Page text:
Patterns in Aggregated Human Conflict Behaviour
Spectral analyses reveal 7- and 29-day periodicities reflecting weekly and monthly lunar cycles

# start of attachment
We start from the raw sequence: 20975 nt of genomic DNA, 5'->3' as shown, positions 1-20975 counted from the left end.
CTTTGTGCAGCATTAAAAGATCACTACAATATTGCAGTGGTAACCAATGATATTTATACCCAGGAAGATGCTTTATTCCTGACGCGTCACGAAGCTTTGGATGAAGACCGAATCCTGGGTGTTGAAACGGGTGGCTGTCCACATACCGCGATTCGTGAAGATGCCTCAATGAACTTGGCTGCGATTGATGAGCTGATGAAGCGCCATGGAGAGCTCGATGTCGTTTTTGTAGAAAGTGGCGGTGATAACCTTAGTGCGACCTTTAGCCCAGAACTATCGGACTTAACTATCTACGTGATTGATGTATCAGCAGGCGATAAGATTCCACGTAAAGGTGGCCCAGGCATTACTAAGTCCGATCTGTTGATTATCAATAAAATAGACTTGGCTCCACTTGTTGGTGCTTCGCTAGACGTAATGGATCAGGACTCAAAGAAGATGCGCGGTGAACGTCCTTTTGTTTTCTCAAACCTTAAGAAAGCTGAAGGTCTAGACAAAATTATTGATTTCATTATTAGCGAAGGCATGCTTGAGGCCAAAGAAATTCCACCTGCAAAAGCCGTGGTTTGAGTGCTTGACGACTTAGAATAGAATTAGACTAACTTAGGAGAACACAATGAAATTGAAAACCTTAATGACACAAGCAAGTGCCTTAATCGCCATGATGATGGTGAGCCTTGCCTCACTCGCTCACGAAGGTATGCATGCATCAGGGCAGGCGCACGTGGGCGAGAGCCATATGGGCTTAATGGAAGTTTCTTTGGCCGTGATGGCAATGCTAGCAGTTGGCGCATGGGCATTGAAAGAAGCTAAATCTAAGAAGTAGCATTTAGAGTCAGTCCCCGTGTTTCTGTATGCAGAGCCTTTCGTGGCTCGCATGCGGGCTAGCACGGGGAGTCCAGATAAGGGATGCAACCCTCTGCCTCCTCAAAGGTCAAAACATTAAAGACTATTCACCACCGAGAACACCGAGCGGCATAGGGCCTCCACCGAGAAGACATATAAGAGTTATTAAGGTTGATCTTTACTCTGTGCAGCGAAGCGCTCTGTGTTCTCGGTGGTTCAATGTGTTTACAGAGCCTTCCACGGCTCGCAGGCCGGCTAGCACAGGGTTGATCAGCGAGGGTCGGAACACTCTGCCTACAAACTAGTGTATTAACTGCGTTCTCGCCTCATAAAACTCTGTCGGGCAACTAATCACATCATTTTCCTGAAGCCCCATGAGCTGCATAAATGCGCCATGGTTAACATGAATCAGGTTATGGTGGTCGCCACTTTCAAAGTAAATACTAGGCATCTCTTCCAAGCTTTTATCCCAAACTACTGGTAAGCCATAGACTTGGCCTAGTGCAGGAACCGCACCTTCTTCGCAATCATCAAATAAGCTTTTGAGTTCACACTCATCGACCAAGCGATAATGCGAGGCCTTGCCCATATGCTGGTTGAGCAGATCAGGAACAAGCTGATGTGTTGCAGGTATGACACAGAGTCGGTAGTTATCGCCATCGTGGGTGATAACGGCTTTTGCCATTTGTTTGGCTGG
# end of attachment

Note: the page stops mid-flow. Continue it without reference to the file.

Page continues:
Previous works demonstrated that human creative output fluctuates in periods of 500-years, and more importantly that these periods of creative output maxima occurred simultaneous with increased solar activity. Indeed, early works by Chizhevskiy pointed to the correlation between solar-and-lunar geophysical variables and human behaviour. Interestingly, Persinger, and St. Pierre demonstrated increased aggression in rats during increased geophysical activity. Using these studies as a foundation, we explored the CDB90 Battle Dataset to find a pattern or potential periodicity in large scale human aggressive behaviour – war – specifically within the duration of battles. Using the mean duration of battles for various wars from 1600 to 1950 revealed a 7-day periodicity in military conflicts during the 20th Century, with subharmonics at 14, 22, and 29-days. The existence of the 7-day period in large-scale aggregate behaviour may suggest the reflection of biological cycles also of 7-days, whose original entrainment is likely due to solar and lunar influences. Such entrainment may be why attempts to organize human societies with cycles other than 7-days become superseded by circaseptan systems as they reflect a natural, biological pattern.
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